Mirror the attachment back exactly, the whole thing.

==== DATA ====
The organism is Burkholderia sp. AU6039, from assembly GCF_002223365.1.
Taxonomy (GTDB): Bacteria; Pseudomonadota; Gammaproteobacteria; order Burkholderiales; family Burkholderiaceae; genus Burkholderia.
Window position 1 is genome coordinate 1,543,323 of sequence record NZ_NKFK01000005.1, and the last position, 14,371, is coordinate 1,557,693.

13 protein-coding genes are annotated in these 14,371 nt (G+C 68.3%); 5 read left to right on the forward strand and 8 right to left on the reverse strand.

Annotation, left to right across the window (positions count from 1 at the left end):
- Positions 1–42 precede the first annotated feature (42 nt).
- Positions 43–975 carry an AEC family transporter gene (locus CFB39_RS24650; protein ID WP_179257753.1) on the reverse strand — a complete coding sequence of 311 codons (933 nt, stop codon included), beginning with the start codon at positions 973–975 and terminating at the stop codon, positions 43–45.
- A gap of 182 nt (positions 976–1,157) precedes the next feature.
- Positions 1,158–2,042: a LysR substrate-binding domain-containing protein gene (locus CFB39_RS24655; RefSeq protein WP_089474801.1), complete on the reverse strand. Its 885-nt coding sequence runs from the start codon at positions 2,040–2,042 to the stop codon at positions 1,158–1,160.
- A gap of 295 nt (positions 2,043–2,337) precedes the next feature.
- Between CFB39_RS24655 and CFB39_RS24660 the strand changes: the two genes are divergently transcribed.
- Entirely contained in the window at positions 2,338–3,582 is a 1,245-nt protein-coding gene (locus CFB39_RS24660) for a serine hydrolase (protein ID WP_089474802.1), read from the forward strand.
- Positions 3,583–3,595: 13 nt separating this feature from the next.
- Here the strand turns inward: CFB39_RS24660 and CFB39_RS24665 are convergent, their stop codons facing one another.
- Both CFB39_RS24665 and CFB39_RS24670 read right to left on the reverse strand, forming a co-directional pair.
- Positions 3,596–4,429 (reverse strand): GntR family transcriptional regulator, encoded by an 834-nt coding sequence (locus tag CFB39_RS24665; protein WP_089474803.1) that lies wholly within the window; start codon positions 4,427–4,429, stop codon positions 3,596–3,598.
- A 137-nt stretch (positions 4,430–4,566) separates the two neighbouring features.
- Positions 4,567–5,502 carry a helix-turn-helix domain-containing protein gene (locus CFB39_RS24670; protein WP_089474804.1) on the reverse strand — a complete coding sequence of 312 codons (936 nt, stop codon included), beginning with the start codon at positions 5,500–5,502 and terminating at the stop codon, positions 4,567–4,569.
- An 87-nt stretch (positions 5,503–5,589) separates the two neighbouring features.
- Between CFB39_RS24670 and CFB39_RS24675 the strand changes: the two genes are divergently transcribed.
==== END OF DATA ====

The organism is Burkholderia sp. AU6039, from assembly GCF_002223365.1.
Taxonomy (GTDB): Bacteria; Pseudomonadota; Gammaproteobacteria; order Burkholderiales; family Burkholderiaceae; genus Burkholderia.
Window position 1 is genome coordinate 1,543,323 of sequence record NZ_NKFK01000005.1, and the last position, 14,371, is coordinate 1,557,693.

13 protein-coding genes are annotated in these 14,371 nt (G+C 68.3%); 5 read left to right on the forward strand and 8 right to left on the reverse strand.

Annotation, left to right across the window (positions count from 1 at the left end):
- Positions 1–42 precede the first annotated feature (42 nt).
- Positions 43–975 carry an AEC family transporter gene (locus CFB39_RS24650; protein ID WP_179257753.1) on the reverse strand — a complete coding sequence of 311 codons (933 nt, stop codon included), beginning with the start codon at positions 973–975 and terminating at the stop codon, positions 43–45.
- A gap of 182 nt (positions 976–1,157) precedes the next feature.
- Positions 1,158–2,042: a LysR substrate-binding domain-containing protein gene (locus CFB39_RS24655; RefSeq protein WP_089474801.1), complete on the reverse strand. Its 885-nt coding sequence runs from the start codon at positions 2,040–2,042 to the stop codon at positions 1,158–1,160.
- A gap of 295 nt (positions 2,043–2,337) precedes the next feature.
- Between CFB39_RS24655 and CFB39_RS24660 the strand changes: the two genes are divergently transcribed.
- Entirely contained in the window at positions 2,338–3,582 is a 1,245-nt protein-coding gene (locus CFB39_RS24660) for a serine hydrolase (protein ID WP_089474802.1), read from the forward strand.
- Positions 3,583–3,595: 13 nt separating this feature from the next.
- Here the strand turns inward: CFB39_RS24660 and CFB39_RS24665 are convergent, their stop codons facing one another.
- Both CFB39_RS24665 and CFB39_RS24670 read right to left on the reverse strand, forming a co-directional pair.
- Positions 3,596–4,429 (reverse strand): GntR family transcriptional regulator, encoded by an 834-nt coding sequence (locus tag CFB39_RS24665; protein WP_089474803.1) that lies wholly within the window; start codon positions 4,427–4,429, stop codon positions 3,596–3,598.
- A 137-nt stretch (positions 4,430–4,566) separates the two neighbouring features.
- Positions 4,567–5,502 carry a helix-turn-helix domain-containing protein gene (locus CFB39_RS24670; protein WP_089474804.1) on the reverse strand — a complete coding sequence of 312 codons (936 nt, stop codon included), beginning with the start codon at positions 5,500–5,502 and terminating at the stop codon, positions 4,567–4,569.
- An 87-nt stretch (positions 5,503–5,589) separates the two neighbouring features.
- Between CFB39_RS24670 and CFB39_RS24675 the strand changes: the two genes are divergently transcribed.